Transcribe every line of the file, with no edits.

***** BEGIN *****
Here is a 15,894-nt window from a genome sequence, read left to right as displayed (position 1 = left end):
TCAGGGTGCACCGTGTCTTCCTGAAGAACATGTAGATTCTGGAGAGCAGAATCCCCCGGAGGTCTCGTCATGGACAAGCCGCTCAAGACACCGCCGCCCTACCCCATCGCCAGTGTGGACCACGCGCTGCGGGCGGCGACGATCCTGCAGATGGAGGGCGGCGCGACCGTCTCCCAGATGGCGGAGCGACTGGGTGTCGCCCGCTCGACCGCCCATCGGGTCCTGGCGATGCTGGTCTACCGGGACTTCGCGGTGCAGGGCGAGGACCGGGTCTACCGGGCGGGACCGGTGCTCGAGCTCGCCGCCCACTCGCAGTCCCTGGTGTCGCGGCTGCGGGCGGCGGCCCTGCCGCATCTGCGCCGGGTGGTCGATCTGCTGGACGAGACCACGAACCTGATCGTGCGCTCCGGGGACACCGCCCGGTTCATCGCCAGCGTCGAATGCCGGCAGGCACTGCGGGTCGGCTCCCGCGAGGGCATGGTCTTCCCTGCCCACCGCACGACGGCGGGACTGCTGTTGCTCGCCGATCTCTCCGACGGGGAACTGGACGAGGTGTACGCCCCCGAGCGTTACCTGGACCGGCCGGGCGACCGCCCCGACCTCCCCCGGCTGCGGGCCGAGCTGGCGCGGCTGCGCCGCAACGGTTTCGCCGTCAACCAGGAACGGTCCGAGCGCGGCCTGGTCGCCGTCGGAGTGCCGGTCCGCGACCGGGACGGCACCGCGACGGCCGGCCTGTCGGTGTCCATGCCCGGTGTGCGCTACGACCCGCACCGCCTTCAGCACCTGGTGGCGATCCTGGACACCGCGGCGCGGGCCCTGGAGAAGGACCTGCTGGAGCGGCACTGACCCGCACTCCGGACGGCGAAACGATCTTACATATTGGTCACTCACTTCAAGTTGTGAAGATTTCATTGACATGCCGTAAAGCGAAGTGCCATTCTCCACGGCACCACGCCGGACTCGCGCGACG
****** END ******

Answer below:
Here is a 15,894-nt window from a genome sequence, read left to right as displayed (position 1 = left end):
TCAGGGTGCACCGTGTCTTCCTGAAGAACATGTAGATTCTGGAGAGCAGAATCCCCCGGAGGTCTCGTCATGGACAAGCCGCTCAAGACACCGCCGCCCTACCCCATCGCCAGTGTGGACCACGCGCTGCGGGCGGCGACGATCCTGCAGATGGAGGGCGGCGCGACCGTCTCCCAGATGGCGGAGCGACTGGGTGTCGCCCGCTCGACCGCCCATCGGGTCCTGGCGATGCTGGTCTACCGGGACTTCGCGGTGCAGGGCGAGGACCGGGTCTACCGGGCGGGACCGGTGCTCGAGCTCGCCGCCCACTCGCAGTCCCTGGTGTCGCGGCTGCGGGCGGCGGCCCTGCCGCATCTGCGCCGGGTGGTCGATCTGCTGGACGAGACCACGAACCTGATCGTGCGCTCCGGGGACACCGCCCGGTTCATCGCCAGCGTCGAATGCCGGCAGGCACTGCGGGTCGGCTCCCGCGAGGGCATGGTCTTCCCTGCCCACCGCACGACGGCGGGACTGCTGTTGCTCGCCGATCTCTCCGACGGGGAACTGGACGAGGTGTACGCCCCCGAGCGTTACCTGGACCGGCCGGGCGACCGCCCCGACCTCCCCCGGCTGCGGGCCGAGCTGGCGCGGCTGCGCCGCAACGGTTTCGCCGTCAACCAGGAACGGTCCGAGCGCGGCCTGGTCGCCGTCGGAGTGCCGGTCCGCGACCGGGACGGCACCGCGACGGCCGGCCTGTCGGTGTCCATGCCCGGTGTGCGCTACGACCCGCACCGCCTTCAGCACCTGGTGGCGATCCTGGACACCGCGGCGCGGGCCCTGGAGAAGGACCTGCTGGAGCGGCACTGACCCGCACTCCGGACGGCGAAACGATCTTACATATTGGTCACTCACTTCAAGTTGTGAAGATTTCATTGACATGCCGTAAAGCGAAGTGCCATTCTCCACGGCACCACGCCGGACTCGCGCGACG